Thoughts on Staying Married

I rarely agree with Froma Harrop’s politics but she has a very perceptive editorial on what makes long-term marriages happen:

You know the quip: A wife is asked on her silver anniversary whether she has ever contemplated divorce. “Divorce, never,” she replies. “Murder, frequently.”
That sums up the truth about long-term marriages. Their success doesn’t rely on everybody’s being compatible or happy or a champ in the sack. The people who stay married are the people who won’t consider divorce.
This sounds circular, I know, but it’s the case…For the moment that divorce becomes a card on the table, there will be a temptation to play it…
…when a spouse blows up with rage — and the best of us do — true commitment is the only glue that can hold things together…
Several states have passed laws letting couples opt for a stricter kind of union, called a covenant marriage…
But what can withstand the modern love of freedom? An unhappy partner can get out of covenant marriage quicker than Houdini could pick the lock on a piggy bank…
Marriage counseling, meanwhile, can do only so much. By the time the angry couple decides to hire a therapist, it’s usually too late…
And in going through the reasons for discontent, therapists often unwittingly add fuel to the fire…Therapy can take lots of little stuff and roll it into one big unhappy ending…
But for the person truly dedicated to staying married, the answer is somewhat different. It is “I don’t want to spend the next 30 years living like this, but I’m going to do it anyway.”
People marry for different reasons now than they did two generations ago, which helps account for today’s higher divorce rates. Marriage used to be about economics and child rearing, according to David Popenoe, co-director of the National Marriage Project, at Rutgers University. Now it’s a love-based decision….
Finding money for new wallpaper is not impossible. But re-creating That Old Black Magic month after month is. After a while, the flame of passion dims into an occasional spark, if the couple is lucky. And restoring it is beyond the powers of Shakespeare, Dr. Phil or Barry White.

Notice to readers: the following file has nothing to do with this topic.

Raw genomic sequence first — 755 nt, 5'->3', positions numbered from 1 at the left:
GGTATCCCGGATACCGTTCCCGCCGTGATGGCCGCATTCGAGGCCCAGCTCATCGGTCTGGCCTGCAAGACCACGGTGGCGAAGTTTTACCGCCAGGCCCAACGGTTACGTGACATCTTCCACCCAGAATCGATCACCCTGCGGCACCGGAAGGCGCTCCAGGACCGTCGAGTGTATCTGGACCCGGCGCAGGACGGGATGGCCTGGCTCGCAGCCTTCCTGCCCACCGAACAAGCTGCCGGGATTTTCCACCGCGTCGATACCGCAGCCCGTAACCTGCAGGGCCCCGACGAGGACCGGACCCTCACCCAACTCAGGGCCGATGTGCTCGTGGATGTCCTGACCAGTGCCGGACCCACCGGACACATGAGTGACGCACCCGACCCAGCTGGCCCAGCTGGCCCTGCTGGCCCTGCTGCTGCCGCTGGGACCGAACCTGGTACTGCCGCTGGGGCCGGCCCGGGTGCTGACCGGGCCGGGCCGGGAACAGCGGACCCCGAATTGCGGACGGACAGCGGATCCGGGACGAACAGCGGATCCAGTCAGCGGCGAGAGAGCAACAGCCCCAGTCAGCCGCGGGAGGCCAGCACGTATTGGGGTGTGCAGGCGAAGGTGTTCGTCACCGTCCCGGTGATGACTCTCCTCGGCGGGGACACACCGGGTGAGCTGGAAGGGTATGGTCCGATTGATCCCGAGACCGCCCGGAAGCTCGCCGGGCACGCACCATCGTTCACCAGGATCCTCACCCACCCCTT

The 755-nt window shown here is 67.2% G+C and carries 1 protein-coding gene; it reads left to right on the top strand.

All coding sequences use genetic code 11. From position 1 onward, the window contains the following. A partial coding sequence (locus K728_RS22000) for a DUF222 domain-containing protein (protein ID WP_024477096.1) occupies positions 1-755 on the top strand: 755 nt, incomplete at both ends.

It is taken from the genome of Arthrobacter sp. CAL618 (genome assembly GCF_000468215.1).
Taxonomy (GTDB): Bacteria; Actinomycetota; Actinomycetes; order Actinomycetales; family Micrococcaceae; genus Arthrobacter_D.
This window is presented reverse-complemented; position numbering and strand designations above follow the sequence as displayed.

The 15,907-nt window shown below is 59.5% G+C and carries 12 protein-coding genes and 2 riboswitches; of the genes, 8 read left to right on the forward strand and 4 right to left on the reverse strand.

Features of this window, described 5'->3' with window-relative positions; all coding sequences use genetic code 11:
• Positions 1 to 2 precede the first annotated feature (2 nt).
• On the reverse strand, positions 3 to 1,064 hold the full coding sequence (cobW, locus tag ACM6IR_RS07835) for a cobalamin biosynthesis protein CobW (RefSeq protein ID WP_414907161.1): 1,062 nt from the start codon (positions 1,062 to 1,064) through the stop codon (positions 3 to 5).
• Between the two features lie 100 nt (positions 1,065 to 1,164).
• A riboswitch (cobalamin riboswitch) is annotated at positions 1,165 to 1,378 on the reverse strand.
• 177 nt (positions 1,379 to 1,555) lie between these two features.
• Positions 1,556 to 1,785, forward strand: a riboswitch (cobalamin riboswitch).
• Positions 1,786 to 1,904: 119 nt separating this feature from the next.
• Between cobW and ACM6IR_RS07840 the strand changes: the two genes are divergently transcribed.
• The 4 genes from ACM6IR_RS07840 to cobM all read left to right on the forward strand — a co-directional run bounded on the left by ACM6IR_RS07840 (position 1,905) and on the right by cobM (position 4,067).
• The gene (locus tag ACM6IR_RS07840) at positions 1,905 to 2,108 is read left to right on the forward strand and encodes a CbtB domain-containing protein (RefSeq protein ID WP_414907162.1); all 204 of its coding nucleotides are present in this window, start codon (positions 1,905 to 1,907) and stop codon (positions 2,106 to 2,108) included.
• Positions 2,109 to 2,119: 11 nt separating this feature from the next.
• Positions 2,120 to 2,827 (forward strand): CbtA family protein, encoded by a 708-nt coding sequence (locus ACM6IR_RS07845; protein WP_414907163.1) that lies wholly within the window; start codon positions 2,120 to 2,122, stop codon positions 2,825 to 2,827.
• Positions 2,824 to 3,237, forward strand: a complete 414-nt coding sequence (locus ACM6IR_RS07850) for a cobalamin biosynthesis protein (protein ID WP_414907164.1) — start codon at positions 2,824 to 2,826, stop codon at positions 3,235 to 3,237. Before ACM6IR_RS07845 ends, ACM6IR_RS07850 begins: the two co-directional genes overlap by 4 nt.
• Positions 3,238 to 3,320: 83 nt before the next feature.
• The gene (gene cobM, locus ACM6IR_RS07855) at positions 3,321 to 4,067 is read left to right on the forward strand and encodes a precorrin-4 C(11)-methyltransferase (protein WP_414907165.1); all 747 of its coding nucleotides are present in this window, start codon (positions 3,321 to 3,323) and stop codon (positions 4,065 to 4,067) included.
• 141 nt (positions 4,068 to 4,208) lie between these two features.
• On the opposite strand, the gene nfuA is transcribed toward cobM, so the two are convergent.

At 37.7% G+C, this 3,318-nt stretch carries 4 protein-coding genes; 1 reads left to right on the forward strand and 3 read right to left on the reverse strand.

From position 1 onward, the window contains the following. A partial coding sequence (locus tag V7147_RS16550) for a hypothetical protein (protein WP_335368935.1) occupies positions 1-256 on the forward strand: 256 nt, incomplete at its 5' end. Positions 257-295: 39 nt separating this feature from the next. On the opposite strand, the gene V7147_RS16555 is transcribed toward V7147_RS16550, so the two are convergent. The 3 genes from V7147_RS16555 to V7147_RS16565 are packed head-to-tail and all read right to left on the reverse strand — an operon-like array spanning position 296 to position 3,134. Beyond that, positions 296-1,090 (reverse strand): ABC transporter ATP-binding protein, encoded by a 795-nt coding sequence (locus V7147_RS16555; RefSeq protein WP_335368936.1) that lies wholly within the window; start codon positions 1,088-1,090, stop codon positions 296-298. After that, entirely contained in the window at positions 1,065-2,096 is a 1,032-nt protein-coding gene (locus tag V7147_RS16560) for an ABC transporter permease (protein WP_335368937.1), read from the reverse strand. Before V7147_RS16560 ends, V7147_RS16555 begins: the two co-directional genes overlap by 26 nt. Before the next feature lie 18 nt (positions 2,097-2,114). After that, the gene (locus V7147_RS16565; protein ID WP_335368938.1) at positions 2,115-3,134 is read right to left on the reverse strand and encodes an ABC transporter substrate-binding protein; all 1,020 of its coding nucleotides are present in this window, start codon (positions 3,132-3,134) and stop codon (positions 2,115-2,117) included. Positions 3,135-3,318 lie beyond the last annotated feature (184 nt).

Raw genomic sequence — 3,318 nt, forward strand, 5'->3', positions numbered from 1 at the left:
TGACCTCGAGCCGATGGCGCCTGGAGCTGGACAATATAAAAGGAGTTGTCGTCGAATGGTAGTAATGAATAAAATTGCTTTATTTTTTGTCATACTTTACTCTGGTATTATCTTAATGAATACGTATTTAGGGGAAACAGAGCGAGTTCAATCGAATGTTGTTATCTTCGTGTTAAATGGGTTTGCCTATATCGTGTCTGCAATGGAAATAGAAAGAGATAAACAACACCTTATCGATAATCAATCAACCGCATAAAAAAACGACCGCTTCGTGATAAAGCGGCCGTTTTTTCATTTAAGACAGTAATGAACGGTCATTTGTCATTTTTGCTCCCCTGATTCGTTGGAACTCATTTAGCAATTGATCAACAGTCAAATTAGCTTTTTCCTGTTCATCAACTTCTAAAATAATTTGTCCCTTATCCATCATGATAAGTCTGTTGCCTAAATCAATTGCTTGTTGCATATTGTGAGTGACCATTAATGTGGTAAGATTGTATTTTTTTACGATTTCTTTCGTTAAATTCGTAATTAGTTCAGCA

…according to Popenoe…[h]is studies show that marriages today are, if anything, a bit less happy than they were 20 or 30 years ago. Work stress is a big reason.
But this is not necessarily bad news for couples struggling to stay together. Sometimes it helps knowing that one is not supposed to be happy all the time.
Two dear friends recently marked their 55th anniversary. I asked the husband whether they ever wanted to strangle one another. He said, “Yes, like last night.” But they’re married for life, and that’s it.
The couple that stays together is the couple that stays together.

Food for thought, isn’t it?

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smmtheory
smmtheory
15 years ago

Re:

Finding money for new wallpaper is not impossible. But re-creating That Old Black Magic month after month is. After a while, the flame of passion dims into an occasional spark, if the couple is lucky. And restoring it is beyond the powers of Shakespeare, Dr. Phil or Barry White.


Ah, but restoring the flame is NOT beyond the powers of the couple in the marriage. I would also like to take exception to her comment:

By the time the angry couple decides to hire a therapist, it’s usually too late…


While there are some cases in which a couple may have already decided that therapy is not going to work, in cases where a couple is willing to try therapy it is NOT usually too late. Even after divorce is NOT too late if a couple is willing to attempt reconciliation. The Retrouvaille program has been very successful in re-uniting divorced couples that go through the program.
For those couples who have had no luck through therapy, and even those who have, consider attending the Retrouvaille program.

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